Easy 3D creatures brought to you by MMA instructor Kim Tolleson!
One of my favorite art supplies around the house is cardboard — specifically, the lightweight cardboard you find used for cereal boxes (or crackers, oatmeal, pasta, you name it). It’s sturdy enough to make cool projects, but it’s also thin enough to be flexible and easy to cut with scissors.
When making cardboard sculpture projects with my students, they often think they’ll need materials like tape and hot glue to make the cardboard stay together. But there are cleaner, more elegant techniques out there too! The following project uses a very simple method called Slit and Slot.
And if you’ve got some paint, you can take your cardboard creature to the next level.
Paint + paint brushes (optional! Acrylic paint would likely work best)
Step 1: Find some cardboard you can use! I used a cereal box, but there are lots of foods and household items that come packaged in lightweight cardboard. When you’ve found your cardboard, open it up so it lays out like a flat surface.
Step 2: Before drawing right onto your cardboard, it’s good to practice drawing your four-legged animal on regular paper. This project calls for a profile view of the animal — as if we’re looking at the animal from the side. The one trick? Don’t draw any legs on your creature! The legs will be put on separately, so draw a legless version of your animal’s body. Here is an example of a dinosaur and a unicorn. Once I’ve practiced a bit and I like my sketch, I will re-draw it on my cardboard. No legs, no problem!
(I outlined my drawings in pen so they’d be more visible, but using just a pencil is fine.)
Step 3. Next, you’ll cut out those creatures. As always, ask an adult for help if you’re having trouble!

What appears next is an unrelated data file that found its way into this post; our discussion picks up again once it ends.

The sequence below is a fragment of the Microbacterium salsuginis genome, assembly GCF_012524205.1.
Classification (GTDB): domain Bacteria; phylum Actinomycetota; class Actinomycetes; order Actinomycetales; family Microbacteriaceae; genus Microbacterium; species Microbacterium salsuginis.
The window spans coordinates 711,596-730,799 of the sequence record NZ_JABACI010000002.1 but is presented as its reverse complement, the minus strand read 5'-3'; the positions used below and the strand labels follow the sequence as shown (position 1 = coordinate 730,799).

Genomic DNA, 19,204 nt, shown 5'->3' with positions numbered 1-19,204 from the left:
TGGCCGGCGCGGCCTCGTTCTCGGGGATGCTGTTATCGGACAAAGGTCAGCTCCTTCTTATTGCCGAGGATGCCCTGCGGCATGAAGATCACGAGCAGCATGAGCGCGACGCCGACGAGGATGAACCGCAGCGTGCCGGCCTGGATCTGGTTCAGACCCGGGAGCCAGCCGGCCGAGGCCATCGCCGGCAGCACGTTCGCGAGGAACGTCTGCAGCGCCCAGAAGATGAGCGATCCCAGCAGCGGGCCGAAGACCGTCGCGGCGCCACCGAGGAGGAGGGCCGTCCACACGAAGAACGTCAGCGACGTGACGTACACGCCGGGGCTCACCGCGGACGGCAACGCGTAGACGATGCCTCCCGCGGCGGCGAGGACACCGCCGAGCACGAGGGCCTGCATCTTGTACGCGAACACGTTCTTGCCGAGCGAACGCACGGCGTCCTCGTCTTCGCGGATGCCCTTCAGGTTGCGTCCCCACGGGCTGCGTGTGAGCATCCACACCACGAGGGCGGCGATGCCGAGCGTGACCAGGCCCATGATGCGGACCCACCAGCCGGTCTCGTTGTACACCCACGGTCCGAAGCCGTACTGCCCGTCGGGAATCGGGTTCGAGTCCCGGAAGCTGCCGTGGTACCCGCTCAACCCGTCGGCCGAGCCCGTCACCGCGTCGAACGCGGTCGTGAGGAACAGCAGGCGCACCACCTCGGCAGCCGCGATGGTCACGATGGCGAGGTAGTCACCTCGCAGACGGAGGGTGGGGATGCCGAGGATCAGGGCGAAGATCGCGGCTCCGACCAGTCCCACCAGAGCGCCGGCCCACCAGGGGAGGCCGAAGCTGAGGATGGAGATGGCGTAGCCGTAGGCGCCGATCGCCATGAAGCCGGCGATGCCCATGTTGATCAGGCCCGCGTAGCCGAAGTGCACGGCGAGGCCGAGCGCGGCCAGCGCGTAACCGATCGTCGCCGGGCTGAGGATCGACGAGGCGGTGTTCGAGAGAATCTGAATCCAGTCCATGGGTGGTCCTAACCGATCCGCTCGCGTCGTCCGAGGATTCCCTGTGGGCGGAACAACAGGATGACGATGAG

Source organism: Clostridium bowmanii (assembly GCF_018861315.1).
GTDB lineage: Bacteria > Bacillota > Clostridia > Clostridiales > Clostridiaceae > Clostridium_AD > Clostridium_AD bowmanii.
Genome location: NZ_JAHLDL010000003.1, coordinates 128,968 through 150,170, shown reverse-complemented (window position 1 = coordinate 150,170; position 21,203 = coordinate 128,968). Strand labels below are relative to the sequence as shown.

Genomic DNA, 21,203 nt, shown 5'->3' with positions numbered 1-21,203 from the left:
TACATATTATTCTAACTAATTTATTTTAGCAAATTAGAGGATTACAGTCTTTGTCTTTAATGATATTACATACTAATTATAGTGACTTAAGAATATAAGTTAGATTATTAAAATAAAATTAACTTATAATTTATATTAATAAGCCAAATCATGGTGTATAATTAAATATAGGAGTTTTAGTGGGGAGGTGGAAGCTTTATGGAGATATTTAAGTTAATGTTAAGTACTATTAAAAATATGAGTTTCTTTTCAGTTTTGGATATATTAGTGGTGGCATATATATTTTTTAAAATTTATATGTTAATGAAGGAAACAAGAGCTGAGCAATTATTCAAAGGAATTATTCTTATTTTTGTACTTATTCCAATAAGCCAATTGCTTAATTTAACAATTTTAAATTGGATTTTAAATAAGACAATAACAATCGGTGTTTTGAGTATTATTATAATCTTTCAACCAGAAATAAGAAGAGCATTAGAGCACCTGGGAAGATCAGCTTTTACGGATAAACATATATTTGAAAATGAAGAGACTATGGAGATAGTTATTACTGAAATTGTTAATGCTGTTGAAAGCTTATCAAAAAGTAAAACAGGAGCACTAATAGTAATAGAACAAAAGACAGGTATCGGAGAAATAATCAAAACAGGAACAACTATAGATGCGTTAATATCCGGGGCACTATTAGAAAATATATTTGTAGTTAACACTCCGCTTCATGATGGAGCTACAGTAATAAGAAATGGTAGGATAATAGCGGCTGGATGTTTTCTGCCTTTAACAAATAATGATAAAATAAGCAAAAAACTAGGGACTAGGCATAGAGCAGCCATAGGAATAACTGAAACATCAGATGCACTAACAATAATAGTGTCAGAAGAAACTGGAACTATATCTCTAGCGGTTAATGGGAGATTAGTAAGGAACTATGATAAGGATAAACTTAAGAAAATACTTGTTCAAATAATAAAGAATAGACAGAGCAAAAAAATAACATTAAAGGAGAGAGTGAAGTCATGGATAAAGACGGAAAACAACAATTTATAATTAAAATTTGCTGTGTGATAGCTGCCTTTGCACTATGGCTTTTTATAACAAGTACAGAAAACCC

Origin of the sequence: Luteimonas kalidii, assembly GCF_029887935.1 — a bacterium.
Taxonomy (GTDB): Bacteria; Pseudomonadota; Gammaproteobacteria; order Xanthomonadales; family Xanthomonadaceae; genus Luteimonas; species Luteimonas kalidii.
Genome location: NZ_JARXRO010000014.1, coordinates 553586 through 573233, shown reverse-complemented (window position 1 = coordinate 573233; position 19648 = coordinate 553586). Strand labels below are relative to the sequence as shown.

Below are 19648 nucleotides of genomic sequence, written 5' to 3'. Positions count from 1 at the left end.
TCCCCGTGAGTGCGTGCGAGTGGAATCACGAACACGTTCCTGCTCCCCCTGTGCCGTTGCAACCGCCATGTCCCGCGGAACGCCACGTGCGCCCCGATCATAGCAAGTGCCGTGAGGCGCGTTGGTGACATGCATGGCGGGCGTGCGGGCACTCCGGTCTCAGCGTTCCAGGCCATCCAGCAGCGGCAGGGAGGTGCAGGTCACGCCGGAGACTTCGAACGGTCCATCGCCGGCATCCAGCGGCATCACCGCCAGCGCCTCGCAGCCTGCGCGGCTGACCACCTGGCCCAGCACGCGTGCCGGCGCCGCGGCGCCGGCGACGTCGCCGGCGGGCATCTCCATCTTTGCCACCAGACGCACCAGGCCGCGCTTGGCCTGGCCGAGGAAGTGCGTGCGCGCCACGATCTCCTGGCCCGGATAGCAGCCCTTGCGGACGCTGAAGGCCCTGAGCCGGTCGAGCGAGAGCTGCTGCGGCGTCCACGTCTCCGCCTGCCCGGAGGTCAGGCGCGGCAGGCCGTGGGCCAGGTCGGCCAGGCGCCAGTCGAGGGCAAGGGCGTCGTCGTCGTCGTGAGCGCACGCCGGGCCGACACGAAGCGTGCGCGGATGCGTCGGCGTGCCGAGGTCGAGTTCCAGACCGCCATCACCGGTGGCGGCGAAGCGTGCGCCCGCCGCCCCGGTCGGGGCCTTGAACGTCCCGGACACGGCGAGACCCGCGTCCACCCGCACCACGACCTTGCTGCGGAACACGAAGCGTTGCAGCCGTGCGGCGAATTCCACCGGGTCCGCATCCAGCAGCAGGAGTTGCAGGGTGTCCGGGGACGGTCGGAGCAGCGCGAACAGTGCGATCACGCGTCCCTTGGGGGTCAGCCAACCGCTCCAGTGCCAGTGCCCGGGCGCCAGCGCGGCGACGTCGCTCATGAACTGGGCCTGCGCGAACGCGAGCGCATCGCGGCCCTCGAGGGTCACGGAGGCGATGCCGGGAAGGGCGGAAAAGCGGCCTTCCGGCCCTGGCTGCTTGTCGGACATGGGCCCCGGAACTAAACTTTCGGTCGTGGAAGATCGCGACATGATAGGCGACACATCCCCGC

The creature will be brown cardboard on one side, and colorful on the other side:
Step 4. Now come the legs. The legs look like two thick letter U’s. I recommend cutting one U out, and then tracing it on the cardboard, so your second U comes out even with the first.
Cut out your second U. You should now have all the necessary parts of your sculpture. (You can see I chose to make my dino legs a bit chubbier than my unicorn’s legs!)
Time to cut our slits! Each creature will need 4 small cuts total: one on top of each leg piece, and two on the body, where you’d like to attach the legs. The trick is to not cut too deeply. Draw a little line to help guide yourself. Your slits should only be around a centimeter, more or less (depending on how big your cardboard creature is). See the dino for example:
Step 6. Those slits you cut are now little openings, and you can use them to slot the pieces together.
Turn the legs and gently insert into the body. Repeat with the second leg piece. Once the two leg pieces have been gently and securely attached to the body piece, your creature is ready to stand on their own!
Now, you can choose to stop here! This leaves you with a cool cardboard creature. Depending on which way you view it, you can show off its brown cardboard side or the shiny cereal box side.
IF you want to go the extra mile, you can break out your paints and decorate your brand new sculpture.
For my dachshund pal here, I used two layers of acrylic paint, letting it dry between layers.